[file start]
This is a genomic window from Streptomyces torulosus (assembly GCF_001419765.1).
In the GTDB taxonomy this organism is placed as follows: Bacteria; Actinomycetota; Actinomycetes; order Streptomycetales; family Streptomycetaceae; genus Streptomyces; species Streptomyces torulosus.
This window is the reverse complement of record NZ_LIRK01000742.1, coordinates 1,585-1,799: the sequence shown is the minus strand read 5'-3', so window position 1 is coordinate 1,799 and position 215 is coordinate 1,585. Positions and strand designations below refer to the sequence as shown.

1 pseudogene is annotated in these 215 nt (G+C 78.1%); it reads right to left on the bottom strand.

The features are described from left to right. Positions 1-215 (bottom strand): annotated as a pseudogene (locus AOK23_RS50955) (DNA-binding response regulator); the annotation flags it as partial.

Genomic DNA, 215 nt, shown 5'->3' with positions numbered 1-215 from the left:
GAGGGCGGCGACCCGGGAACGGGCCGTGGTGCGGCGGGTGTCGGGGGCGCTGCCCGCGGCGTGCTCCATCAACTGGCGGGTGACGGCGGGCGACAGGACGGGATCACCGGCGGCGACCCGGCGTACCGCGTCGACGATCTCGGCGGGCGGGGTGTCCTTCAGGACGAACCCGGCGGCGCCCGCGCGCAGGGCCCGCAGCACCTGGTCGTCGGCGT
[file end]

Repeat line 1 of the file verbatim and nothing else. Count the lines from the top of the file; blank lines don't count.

This is a genomic window from Streptomyces torulosus (assembly GCF_001419765.1).